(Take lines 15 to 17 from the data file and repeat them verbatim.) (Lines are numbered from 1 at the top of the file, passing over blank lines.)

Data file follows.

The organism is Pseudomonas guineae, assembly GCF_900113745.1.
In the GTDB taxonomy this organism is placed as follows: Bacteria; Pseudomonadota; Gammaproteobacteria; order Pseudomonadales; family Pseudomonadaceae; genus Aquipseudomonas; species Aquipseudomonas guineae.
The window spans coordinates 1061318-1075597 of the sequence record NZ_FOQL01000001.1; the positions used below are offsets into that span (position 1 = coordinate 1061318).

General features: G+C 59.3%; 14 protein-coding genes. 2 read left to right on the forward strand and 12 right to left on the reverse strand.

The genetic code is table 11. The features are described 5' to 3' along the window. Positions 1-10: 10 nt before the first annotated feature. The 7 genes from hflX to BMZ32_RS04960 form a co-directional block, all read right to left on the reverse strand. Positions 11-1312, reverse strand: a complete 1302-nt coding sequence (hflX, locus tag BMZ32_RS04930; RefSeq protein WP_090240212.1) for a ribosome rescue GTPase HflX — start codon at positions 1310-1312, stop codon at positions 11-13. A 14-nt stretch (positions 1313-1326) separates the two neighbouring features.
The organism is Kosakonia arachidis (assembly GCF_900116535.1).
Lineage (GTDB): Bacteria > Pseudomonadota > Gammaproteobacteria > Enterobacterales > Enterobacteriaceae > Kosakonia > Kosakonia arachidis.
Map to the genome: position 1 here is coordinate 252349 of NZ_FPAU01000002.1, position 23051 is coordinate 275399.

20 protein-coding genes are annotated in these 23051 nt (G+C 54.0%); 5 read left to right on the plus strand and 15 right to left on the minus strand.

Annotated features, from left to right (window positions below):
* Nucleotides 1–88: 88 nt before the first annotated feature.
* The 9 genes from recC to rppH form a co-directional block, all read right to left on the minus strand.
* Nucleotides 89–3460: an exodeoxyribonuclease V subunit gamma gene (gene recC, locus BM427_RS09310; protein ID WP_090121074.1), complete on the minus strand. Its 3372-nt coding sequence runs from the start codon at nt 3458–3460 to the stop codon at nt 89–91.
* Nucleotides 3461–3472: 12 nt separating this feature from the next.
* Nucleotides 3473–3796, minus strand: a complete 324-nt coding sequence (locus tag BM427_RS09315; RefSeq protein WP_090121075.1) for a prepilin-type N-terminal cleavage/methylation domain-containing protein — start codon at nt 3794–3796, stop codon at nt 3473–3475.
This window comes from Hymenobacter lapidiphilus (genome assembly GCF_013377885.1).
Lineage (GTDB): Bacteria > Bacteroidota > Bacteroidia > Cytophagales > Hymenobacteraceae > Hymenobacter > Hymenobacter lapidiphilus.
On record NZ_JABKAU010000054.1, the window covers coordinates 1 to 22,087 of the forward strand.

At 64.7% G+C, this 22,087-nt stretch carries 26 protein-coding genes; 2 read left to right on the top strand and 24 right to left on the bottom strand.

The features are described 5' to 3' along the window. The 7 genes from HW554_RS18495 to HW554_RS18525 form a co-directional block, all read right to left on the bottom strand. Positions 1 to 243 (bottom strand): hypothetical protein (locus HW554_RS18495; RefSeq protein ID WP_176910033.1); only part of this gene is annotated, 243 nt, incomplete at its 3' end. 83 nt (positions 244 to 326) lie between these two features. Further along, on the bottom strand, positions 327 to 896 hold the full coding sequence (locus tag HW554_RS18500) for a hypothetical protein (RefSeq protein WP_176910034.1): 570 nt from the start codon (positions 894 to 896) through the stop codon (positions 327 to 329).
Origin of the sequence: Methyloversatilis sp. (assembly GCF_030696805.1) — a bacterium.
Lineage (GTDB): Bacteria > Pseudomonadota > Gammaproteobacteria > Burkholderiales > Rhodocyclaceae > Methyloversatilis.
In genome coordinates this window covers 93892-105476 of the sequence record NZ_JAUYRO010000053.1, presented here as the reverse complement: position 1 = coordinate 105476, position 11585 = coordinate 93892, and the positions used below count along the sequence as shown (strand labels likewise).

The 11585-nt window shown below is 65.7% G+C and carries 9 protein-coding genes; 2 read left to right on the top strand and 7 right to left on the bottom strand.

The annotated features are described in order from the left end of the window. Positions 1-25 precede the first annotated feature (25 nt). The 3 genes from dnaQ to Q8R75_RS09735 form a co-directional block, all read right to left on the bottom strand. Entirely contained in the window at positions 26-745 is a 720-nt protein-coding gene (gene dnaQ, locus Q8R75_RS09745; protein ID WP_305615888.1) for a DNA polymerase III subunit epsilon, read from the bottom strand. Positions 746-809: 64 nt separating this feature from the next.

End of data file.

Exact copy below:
* Nucleotides 3473–3796, minus strand: a complete 324-nt coding sequence (locus tag BM427_RS09315; RefSeq protein WP_090121075.1) for a prepilin-type N-terminal cleavage/methylation domain-containing protein — start codon at nt 3794–3796, stop codon at nt 3473–3475.
This window comes from Hymenobacter lapidiphilus (genome assembly GCF_013377885.1).
Lineage (GTDB): Bacteria > Bacteroidota > Bacteroidia > Cytophagales > Hymenobacteraceae > Hymenobacter > Hymenobacter lapidiphilus.